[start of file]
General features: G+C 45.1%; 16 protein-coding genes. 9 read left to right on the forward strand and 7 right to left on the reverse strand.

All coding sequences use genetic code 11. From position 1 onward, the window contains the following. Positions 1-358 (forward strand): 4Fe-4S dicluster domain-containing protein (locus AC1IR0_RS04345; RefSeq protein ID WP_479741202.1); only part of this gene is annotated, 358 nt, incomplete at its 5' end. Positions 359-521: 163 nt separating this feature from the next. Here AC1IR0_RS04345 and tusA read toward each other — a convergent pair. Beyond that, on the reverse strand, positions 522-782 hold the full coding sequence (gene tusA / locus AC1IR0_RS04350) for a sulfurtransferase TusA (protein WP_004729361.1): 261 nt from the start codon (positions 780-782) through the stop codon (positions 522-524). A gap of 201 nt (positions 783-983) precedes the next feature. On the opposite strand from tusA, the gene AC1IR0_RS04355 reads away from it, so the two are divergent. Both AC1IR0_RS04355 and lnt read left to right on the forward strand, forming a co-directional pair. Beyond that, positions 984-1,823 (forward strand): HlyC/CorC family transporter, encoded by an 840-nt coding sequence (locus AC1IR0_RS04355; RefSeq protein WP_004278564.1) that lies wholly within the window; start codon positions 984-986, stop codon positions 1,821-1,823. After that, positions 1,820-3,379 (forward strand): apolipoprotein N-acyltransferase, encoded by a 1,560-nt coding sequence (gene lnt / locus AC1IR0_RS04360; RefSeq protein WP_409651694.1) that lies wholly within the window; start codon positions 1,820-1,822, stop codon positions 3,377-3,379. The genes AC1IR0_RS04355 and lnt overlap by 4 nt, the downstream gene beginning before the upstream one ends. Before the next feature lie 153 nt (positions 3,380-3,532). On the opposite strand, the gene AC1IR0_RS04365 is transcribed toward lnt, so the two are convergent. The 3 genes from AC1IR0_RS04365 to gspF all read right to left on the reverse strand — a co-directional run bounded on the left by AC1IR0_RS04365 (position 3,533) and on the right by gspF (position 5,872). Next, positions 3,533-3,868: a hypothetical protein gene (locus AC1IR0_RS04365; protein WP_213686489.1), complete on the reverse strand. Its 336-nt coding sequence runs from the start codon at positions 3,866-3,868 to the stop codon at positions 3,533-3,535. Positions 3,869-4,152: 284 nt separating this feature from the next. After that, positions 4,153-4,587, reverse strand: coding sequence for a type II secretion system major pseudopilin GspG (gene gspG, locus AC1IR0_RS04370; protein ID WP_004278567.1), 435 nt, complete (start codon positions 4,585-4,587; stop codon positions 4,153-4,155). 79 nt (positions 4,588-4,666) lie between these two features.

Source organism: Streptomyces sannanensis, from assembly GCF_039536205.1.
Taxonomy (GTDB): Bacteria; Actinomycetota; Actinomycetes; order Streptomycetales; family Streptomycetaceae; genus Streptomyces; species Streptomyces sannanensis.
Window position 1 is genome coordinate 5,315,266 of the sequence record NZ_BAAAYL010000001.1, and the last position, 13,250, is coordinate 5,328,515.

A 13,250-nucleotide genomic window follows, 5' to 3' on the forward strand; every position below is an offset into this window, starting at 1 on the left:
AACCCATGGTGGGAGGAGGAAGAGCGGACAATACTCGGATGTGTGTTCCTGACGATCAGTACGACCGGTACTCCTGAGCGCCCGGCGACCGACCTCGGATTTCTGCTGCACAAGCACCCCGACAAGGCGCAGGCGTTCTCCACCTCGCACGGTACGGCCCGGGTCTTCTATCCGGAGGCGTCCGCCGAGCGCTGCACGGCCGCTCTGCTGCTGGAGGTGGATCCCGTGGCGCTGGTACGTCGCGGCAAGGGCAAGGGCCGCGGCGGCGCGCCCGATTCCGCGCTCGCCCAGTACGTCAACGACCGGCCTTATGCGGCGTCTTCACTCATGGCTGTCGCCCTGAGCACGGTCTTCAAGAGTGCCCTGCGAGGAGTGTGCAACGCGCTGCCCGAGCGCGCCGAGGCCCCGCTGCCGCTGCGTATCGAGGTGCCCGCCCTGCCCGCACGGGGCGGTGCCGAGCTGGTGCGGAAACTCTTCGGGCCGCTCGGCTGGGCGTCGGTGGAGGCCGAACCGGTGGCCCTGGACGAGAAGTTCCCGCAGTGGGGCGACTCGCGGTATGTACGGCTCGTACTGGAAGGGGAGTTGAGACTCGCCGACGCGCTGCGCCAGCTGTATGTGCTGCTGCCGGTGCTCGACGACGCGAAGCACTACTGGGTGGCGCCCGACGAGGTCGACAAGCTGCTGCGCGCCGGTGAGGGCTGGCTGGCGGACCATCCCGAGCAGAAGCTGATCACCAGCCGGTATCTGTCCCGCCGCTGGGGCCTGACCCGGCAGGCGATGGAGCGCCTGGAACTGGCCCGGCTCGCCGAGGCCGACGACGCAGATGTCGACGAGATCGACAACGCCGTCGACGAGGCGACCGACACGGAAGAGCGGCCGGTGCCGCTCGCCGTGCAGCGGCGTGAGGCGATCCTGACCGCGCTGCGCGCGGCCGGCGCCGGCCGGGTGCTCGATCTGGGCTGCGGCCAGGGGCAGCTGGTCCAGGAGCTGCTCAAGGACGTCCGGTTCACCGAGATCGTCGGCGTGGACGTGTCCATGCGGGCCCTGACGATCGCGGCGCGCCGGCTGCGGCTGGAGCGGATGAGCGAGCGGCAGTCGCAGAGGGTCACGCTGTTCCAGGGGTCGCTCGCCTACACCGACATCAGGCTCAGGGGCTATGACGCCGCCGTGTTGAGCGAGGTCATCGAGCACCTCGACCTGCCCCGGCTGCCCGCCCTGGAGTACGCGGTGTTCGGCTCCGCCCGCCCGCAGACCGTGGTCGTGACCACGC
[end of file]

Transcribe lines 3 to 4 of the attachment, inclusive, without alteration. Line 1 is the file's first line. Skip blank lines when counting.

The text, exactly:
Source organism: Streptomyces sannanensis, from assembly GCF_039536205.1.
Taxonomy (GTDB): Bacteria; Actinomycetota; Actinomycetes; order Streptomycetales; family Streptomycetaceae; genus Streptomyces; species Streptomyces sannanensis.